On the eve of my 18th birthday, I stood by the side of the busy main road about 30 yards from my home.

I felt in utter despair.

I’d been dumped by my first love a year earlier, and was still taking it badly. All my waking hours were filled with what-ifs, self-reproach, and self-loathing for being what I considered to be a complete social failure.

I stood there, my adulthood only hours away, and saw those endless years ahead as nothing but bleakness, loneliness and rejection.

The world that beckoned held little for me, I thought, so why would I want to be a part of it if I didn’t have to?

As the traffic rumbled past, I waited in hope for a double-decker bus to take me on a one-way trip to the next world.

Fortunately, on the day, buses were few and far between, so I had plenty of time to think about it.

The world would be better off without me, I rationalised. But then I thought of my mother, who’d loved me since the moment she gave birth to me and had been through so much.

Could I do that to her?

What effect would it have on her if I killed myself at such a young age?

She’d been through five miscarriages and had one son who lived for but an hour before the Shirodkar Stitch, a medical breakthrough, made my own entrance into the world possible.

She’d survived a mastectomy in the days when such surgery was rather more brutal, her marriage had been a misery, and yet remained a ray of sunshine who brightened others’ lives and thought, bless her, that the sun shone out of me.

Unimportant as I felt I was, and unwanted by anyone except her, I was rational enough, even as I teetered on the kerb, to imagine the devastation my suicide would have had on her blameless life.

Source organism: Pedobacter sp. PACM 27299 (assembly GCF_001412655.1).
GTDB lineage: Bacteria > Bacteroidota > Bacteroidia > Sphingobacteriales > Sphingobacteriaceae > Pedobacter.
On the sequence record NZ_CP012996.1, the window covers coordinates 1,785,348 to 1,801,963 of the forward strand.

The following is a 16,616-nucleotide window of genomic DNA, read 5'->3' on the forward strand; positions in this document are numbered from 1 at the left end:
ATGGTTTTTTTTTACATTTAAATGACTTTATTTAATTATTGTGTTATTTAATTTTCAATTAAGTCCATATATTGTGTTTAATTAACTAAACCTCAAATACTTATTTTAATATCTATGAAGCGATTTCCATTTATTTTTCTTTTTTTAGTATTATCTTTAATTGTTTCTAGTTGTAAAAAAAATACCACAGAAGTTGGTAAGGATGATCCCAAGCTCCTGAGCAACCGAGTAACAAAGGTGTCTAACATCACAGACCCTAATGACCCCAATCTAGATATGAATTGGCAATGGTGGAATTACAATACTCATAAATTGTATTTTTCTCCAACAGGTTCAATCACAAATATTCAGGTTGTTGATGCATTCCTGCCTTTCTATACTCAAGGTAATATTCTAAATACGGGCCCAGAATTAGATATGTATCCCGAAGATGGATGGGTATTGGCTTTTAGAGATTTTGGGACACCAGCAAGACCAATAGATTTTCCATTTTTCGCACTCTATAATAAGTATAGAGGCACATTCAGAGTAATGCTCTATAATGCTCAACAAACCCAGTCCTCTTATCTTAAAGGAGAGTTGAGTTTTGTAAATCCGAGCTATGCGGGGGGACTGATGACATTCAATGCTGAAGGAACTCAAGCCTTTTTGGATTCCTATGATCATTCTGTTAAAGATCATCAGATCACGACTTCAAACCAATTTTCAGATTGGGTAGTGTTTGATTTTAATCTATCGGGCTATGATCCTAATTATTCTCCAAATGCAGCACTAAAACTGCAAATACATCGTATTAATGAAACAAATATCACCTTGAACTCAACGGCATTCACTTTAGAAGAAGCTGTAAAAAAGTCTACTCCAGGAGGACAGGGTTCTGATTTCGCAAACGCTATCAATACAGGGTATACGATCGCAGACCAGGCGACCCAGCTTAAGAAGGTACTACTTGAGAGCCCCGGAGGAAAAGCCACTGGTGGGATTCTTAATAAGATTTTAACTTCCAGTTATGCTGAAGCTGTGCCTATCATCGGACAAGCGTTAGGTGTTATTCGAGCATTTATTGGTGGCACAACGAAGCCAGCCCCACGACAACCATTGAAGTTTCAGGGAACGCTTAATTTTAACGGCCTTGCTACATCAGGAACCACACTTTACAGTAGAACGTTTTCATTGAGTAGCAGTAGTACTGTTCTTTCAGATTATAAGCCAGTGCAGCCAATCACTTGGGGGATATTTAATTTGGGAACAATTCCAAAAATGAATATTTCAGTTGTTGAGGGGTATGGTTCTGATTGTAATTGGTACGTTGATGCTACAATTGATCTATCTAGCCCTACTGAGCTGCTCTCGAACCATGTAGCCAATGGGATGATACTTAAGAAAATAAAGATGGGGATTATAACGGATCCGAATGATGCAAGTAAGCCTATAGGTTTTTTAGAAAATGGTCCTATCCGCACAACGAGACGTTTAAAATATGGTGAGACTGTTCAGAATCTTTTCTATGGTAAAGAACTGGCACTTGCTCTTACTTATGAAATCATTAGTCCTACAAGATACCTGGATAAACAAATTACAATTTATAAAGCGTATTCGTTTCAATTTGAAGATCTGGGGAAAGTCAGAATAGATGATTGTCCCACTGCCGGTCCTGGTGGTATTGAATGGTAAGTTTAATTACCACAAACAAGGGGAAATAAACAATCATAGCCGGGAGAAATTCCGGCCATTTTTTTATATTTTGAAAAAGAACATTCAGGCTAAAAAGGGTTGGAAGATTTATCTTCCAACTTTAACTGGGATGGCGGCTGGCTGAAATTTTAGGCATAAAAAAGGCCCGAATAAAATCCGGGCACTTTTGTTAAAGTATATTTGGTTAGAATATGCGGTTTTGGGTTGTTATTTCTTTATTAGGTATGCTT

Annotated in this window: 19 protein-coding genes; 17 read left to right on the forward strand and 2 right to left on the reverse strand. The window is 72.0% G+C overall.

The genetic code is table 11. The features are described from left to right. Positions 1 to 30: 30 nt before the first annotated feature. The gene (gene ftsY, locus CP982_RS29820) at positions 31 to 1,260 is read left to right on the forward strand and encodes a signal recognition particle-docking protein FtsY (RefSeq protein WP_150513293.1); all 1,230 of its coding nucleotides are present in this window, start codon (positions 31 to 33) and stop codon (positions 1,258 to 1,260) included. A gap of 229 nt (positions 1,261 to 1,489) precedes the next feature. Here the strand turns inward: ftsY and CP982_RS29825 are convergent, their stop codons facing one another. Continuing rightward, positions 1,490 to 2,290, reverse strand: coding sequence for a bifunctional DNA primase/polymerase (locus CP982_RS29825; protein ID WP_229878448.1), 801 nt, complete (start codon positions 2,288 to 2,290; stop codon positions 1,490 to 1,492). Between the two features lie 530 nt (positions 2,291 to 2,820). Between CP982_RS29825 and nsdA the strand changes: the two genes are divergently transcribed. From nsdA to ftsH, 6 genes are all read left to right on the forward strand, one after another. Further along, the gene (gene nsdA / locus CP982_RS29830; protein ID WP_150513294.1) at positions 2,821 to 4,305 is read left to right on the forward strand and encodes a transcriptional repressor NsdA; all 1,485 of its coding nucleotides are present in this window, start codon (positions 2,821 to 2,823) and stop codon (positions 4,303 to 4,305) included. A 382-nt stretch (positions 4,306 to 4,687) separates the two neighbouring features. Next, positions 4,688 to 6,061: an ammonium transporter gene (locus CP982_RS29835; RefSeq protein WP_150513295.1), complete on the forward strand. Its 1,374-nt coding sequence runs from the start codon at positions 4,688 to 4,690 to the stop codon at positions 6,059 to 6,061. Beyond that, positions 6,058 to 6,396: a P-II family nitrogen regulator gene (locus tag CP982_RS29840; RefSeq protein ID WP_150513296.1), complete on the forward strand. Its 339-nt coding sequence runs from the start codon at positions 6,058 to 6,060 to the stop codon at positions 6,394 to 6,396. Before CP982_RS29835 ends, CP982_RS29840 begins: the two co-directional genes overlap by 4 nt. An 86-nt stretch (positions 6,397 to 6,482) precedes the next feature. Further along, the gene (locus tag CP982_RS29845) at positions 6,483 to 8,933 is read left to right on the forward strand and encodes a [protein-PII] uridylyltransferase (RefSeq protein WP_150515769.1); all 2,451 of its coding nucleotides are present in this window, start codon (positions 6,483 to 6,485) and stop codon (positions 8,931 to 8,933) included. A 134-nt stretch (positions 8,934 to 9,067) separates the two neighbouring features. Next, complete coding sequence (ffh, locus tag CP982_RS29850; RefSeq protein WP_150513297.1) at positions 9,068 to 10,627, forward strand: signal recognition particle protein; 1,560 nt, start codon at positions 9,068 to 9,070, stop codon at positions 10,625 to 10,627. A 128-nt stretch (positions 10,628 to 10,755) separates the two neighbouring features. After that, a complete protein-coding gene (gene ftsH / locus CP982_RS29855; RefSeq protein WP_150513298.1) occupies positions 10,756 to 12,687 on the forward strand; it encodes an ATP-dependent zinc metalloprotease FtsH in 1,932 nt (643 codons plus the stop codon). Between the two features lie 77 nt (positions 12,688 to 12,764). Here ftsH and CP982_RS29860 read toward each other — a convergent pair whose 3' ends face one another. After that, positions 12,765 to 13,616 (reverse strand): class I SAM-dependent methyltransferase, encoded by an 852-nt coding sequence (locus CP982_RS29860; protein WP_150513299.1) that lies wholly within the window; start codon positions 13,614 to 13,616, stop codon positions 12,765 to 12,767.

I couldn’t do it.

Some bus driver went home that day unaware that he, too, had narrowly missed a brush with death - mine - and I went the 20 yards home, still in distress, but relieved I hadn’t gone through with it.

Could I have? Yes? Should I have? No.

My mother never knew, and I was glad she didn’t, as her cancer returned and took her only five years later at the age of 50.

But I remained haunted by what I saw as my social failure, Darcy, my unlovability.

As a young journalist, I felt confident and successful and valid as long as I had my notebook open. But when I put it away at night and just became me, not the journalist representing a great newspaper, my demons returned.

I spent the entirety of my twenties alone, wondering repeatedly if my doubts on that kerb on the last day of my 17th year hadn’t been right after all.

From the outside, some might have thought I had a charmed life. I was doing an apparently glamorous job, I won a string of prizes in consumer competitions including a car worth more than a year’s salary, and I got a side-hustle as a motoring editor which gave me a different new car to play with every single week for five years, as well as all-expenses-paid Press trips to Monaco, California and the Arctic Circle.